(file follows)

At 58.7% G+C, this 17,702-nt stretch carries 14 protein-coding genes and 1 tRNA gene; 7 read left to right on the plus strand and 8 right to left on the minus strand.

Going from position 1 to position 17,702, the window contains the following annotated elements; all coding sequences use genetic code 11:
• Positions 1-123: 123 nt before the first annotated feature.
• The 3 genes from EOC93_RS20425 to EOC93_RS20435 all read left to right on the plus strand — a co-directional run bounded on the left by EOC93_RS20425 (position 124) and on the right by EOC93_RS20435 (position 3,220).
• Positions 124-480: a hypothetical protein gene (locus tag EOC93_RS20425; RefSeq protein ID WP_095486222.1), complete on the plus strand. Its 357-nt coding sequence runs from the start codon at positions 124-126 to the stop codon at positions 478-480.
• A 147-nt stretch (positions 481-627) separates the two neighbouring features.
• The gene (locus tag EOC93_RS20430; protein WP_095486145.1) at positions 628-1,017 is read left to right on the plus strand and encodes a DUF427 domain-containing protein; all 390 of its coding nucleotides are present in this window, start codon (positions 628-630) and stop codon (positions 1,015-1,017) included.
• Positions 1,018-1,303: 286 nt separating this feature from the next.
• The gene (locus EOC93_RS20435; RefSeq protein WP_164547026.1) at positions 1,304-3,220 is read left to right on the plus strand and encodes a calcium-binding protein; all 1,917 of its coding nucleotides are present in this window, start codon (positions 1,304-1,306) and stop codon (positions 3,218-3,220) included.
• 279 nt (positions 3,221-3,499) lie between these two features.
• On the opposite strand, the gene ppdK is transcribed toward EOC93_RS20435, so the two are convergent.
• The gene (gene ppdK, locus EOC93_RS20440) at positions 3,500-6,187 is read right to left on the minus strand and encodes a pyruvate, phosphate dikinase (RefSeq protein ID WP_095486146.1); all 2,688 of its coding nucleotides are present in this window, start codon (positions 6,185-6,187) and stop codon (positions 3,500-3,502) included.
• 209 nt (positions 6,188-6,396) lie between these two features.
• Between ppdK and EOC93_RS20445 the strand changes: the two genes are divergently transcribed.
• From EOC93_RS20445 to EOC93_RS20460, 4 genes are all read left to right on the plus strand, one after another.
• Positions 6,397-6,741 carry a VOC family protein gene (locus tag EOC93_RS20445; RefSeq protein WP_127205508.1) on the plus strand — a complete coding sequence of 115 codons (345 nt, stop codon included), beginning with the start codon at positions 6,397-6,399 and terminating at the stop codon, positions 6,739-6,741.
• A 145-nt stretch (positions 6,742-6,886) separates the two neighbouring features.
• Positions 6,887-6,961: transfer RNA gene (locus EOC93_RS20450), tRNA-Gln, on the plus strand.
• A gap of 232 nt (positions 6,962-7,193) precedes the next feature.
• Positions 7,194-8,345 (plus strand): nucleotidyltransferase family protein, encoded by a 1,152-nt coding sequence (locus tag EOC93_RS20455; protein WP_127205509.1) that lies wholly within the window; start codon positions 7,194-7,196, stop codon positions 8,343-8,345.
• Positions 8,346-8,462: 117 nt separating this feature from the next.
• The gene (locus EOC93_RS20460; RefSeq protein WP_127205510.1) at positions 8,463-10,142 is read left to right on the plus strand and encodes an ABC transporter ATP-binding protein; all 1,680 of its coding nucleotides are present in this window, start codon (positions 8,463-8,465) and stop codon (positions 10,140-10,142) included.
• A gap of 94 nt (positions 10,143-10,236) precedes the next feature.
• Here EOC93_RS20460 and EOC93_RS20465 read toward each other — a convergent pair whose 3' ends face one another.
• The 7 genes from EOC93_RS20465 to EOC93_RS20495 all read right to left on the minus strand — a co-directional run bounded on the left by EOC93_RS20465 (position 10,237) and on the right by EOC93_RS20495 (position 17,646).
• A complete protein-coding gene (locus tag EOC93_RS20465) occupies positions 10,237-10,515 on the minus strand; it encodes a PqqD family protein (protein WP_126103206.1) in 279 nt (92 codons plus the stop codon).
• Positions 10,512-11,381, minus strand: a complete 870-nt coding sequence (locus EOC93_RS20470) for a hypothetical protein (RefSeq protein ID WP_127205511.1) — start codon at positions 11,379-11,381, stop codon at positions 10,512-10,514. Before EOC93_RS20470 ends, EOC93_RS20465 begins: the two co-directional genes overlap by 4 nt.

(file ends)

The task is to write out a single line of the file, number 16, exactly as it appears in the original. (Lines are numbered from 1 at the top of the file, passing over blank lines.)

• Positions 6,397-6,741 carry a VOC family protein gene (locus tag EOC93_RS20445; RefSeq protein WP_127205508.1) on the plus strand — a complete coding sequence of 115 codons (345 nt, stop codon included), beginning with the start codon at positions 6,397-6,399 and terminating at the stop codon, positions 6,739-6,741.